The second anniversary of the September 11 attacks this week looks set to be a low-key affair, reflecting a partial healing of wounds inflicted by the trauma and a switch in focus caused by the war in Iraq.
Short-term thinking and subzero sum partisanship are endemic to our culture, hence headlines like this:
For 7 Days in Iraq, No U.S. Combat Deaths
But where are the headlines that read like this:
For 129 Days in Iraq, No Iraqi's Tortured for Reasons Known Only to Uday Hussein
For 129 Days in Iraq, No Daughters and Wives Raped for Iraqi's Political Beliefs
For 129 Days in Iraq, No Entire Iraqi Families Murdered Because Someone Opposed Saddam Hussein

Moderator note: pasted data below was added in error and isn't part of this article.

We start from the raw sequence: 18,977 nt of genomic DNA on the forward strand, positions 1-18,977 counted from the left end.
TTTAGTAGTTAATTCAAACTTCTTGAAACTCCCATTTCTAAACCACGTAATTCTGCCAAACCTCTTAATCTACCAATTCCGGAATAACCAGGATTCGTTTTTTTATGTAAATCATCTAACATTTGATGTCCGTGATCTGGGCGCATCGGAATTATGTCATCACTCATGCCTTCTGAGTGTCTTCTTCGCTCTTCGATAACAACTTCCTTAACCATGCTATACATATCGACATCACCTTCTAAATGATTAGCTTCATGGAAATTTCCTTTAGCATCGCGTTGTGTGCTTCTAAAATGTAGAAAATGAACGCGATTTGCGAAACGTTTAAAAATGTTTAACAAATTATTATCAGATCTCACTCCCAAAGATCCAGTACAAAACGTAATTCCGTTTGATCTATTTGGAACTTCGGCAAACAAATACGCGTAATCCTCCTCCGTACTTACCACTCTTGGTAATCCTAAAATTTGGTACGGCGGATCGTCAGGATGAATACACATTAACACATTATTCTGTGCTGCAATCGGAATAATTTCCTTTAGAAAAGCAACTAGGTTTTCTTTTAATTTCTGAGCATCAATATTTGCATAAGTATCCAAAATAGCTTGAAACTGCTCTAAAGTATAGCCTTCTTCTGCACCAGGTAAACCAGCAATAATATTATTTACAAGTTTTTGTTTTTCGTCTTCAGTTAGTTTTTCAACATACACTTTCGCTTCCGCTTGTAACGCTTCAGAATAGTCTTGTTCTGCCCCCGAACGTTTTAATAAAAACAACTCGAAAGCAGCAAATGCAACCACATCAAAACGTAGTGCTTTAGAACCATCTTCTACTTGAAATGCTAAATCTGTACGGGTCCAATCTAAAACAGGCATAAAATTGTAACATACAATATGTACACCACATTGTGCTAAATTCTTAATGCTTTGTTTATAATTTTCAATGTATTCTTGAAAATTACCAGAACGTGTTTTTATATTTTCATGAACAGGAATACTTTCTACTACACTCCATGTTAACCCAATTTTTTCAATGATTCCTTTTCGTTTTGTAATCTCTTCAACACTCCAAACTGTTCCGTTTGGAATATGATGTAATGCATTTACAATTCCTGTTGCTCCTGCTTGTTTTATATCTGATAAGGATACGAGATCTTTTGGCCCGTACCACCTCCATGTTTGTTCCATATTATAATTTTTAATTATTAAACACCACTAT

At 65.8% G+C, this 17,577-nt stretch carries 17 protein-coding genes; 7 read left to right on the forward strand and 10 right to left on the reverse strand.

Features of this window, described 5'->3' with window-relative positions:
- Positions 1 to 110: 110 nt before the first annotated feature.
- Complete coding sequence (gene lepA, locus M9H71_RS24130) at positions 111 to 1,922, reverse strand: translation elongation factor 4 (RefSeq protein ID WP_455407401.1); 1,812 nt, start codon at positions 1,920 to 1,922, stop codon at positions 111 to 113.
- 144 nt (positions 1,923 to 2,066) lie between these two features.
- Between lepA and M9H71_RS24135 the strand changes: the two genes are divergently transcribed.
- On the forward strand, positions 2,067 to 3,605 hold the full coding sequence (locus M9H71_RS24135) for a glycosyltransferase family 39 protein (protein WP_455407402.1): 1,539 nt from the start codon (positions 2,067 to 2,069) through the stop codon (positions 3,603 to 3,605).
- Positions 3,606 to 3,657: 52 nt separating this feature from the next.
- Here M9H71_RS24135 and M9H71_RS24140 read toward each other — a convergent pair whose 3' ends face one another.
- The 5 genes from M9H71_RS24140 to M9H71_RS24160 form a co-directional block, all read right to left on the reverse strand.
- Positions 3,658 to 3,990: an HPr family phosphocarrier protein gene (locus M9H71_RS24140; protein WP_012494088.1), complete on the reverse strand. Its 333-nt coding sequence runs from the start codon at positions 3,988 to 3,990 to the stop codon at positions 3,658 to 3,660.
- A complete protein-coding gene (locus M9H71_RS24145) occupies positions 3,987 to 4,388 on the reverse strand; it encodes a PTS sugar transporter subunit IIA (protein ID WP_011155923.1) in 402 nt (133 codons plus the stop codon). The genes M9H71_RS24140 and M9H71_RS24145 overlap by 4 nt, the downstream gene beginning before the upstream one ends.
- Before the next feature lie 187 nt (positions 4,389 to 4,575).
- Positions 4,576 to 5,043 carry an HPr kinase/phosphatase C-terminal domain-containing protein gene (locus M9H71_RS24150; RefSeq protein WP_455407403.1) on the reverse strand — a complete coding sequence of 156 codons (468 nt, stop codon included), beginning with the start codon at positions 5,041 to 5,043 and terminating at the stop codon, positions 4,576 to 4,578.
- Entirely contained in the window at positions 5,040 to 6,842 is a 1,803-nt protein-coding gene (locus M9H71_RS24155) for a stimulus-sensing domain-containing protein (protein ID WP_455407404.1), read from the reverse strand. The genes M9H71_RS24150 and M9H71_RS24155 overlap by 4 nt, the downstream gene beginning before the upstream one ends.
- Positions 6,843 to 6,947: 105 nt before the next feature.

For 129 Days in Iraq, No More Children's Prisons
For 129 Days In Iraq, No More Mass Graves
Of course, some Iraqis have been killed and wounded in countless small engagements and actions as well in the larger scale terrorist attacks at the Imam Ali Mosque and at the UN Headquarters in Iraq. But these terrorist attacks were a desperate, smaller scale, more generic kind of terror than the personal brand of terrorism inflicted on the people of Iraq by Saddam, Uday, and Qusay on a regular basis. And that, my friends, has come to a complete stop. But that's not front page news, I guess.
As a kid, I can remember being taught that December 7, 1941, was a day that would live in infamy -- and that was some 30 years after the event. Now, only two years after 9/11, some want us to just get over it already. Sorry, but I'm still in the mood for remembrance and righteous anger. The therapeutic approach proffered by Big Media and Big Education to the acts of war committed against the US have me wondering what my grandkids will be taught in school in another 30 years about 9/11, and about December 7, 1941, for that matter.